VC RECEIVES CAC GRANT FOR FfF INTERACTIVE LITTLE TOKYO II

PHOTO: STEVEN LAM

PHOTO: STEVEN LAM

In a press statement released July 7, the California Arts Council has announced a grant award of $56,000 to Visual Communications as part of its Creative California Communities program. The grant will be utilized to expand FfF Interactive Little Tokyo!, a multi-format transmedia project that was a highlight of the 2016 Los Angeles Asian Pacific Film Festival. Visual Communications was one of only forty-one grantees statewide for this program.

Co-presented with locally-based media arts collective FORM follows FUNCTION at select Festival Week 2016 venues, FfF Interactive Little Tokyo! featured two new immersive public art installations that highlighted the amazing history and diversity of Little Tokyo. Walking With Grace, a 360º virtual reality experience, afforded viewers the opportunity to experience the streets of Little Tokyo through the perspective of Grace Chikui, a blind woman and long-time resident of the community. And, the site-specific installation 312 Azusa Street explored the rich history of Azusa Alley adjacent to the Japanese American Cultural & Community Center's Noguchi Plaza — the site of the First African Methodist Episcopal Church and Apostolic Faith Mission; and the birthplace of Pentacostalism.

Funds from the CAC's Creative California Communities grant will enable Visual Communications to support FfF's goal of bringing FfF Interactive Little Tokyo! to its complete realization, and expand on the immersive community initiatives that were introduced during Festival Week 2016.

"Visual Communications is extremely excited to work once again with FORM follows FUNCTION to bring back and expand this special Film Festival initiative," said Francis Cullado, Visual Communications Executive Director. "We're thankful for the support of the California Arts Council in allowing Visual Communications and FfF the opportunity to further explore and make known the histories and heritages of our shared communities in new and exciting ways."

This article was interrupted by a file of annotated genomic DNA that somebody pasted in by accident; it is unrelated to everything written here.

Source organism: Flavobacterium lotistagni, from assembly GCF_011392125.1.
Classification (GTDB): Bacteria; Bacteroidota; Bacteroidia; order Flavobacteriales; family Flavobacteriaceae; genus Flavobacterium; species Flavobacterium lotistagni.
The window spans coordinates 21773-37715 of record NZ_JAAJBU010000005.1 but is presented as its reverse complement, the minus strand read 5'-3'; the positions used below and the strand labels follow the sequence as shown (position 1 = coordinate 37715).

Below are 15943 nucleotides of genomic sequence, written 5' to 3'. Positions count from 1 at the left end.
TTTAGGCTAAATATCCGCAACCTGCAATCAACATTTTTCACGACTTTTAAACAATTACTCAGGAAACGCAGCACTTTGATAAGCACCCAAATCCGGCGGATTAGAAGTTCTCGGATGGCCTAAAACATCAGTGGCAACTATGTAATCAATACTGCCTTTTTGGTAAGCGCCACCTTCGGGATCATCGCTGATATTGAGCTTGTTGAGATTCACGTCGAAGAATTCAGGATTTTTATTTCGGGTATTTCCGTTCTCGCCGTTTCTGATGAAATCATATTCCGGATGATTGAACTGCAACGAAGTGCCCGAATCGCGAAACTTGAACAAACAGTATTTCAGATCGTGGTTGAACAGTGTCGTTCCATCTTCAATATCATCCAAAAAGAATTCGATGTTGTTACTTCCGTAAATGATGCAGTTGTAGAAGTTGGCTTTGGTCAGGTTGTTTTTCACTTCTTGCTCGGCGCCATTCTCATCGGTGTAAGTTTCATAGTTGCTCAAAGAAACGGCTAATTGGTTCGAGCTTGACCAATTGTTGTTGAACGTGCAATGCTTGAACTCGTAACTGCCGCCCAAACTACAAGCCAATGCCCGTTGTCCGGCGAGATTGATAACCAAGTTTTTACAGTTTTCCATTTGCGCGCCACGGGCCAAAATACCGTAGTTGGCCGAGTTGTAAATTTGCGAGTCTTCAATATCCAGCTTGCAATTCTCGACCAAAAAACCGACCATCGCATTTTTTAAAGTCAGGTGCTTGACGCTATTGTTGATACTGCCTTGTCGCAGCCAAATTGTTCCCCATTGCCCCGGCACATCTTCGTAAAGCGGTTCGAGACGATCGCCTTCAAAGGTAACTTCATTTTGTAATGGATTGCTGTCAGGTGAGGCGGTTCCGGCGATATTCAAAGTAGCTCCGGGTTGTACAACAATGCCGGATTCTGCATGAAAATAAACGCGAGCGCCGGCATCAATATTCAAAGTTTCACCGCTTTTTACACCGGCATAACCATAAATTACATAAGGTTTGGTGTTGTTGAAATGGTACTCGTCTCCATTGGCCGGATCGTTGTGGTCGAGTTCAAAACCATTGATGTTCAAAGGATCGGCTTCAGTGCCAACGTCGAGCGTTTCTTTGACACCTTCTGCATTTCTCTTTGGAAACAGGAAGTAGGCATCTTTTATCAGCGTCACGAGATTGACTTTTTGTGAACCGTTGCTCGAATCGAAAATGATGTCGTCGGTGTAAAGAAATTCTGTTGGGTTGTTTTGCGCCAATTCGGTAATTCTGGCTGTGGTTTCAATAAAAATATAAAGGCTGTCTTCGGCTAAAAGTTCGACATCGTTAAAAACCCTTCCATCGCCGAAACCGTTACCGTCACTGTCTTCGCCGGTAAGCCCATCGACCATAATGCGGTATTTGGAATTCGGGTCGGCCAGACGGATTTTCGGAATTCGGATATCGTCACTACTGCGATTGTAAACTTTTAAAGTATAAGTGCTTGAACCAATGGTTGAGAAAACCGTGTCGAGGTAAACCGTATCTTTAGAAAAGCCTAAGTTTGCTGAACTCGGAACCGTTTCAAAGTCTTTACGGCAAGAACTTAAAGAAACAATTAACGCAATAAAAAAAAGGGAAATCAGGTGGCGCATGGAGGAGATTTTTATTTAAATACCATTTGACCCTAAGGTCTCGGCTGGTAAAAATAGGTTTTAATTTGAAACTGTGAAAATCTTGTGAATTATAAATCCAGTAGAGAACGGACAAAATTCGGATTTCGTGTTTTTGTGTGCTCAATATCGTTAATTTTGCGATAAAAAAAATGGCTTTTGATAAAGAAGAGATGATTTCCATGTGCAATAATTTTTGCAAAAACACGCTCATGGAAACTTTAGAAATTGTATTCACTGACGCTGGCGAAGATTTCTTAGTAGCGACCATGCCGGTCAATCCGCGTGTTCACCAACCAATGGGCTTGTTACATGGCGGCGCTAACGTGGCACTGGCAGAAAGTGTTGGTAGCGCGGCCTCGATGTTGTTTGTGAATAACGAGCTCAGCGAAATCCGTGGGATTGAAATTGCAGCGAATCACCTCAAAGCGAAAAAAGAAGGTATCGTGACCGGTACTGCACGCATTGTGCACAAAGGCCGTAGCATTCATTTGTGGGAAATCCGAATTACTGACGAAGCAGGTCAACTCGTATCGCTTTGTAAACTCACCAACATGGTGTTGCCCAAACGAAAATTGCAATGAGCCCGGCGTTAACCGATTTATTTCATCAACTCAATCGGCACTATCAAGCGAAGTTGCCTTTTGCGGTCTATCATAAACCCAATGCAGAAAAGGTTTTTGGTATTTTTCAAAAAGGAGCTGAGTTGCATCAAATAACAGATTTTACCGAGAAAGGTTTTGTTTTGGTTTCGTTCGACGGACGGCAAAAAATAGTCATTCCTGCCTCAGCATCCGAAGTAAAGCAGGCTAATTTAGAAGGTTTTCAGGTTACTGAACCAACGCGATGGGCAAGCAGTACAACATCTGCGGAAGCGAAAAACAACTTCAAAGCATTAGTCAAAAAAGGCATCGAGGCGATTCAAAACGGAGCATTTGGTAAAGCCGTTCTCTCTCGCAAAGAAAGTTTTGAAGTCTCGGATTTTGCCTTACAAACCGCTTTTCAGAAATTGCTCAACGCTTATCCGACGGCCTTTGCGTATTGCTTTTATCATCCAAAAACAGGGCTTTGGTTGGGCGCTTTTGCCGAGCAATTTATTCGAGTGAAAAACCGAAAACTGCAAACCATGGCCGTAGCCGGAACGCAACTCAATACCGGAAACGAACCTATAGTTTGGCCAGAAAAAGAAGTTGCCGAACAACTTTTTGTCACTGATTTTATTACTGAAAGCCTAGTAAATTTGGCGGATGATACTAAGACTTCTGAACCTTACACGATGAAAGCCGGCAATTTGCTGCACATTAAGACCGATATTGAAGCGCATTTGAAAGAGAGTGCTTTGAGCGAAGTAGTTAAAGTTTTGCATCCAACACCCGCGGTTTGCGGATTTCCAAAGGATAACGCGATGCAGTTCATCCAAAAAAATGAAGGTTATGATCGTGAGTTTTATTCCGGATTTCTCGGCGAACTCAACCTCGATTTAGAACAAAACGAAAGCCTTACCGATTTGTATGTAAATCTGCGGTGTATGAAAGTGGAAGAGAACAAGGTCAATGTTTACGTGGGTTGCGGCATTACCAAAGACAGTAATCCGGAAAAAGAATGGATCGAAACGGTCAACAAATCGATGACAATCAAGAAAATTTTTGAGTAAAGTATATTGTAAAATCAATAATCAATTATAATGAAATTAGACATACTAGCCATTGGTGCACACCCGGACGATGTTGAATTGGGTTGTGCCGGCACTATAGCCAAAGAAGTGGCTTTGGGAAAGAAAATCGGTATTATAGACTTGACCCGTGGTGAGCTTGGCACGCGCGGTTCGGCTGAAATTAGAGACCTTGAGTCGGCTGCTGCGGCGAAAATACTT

The California Arts Council, a state agency, aims to advance California through the arts and creativity. The Council is committed to building public will and resources for the arts; fostering accessible arts initiatives that reflect contributions from all of California's diverse populations; serving as a thought leader and champion for the arts; and providing effective and relevant programs and services. The council's Creative California Communities program supports collaborative projects that harness arts and culture as vehicles for creative placemaking.

Visual Communications, the nation's premier Asian Pacific American media arts center, develops and supports the voices of Asian American and Pacific Islander filmmakers and media artists who empower communities and challenge perspectives. Since 1970, Visual Communications has pioneered many groundbreaking developments in Asian Pacific American cinema, and additionally organizes filmmaking fellowship programs, public exhibition activities and events, and maintains a highly-regarded photographic and media archive.

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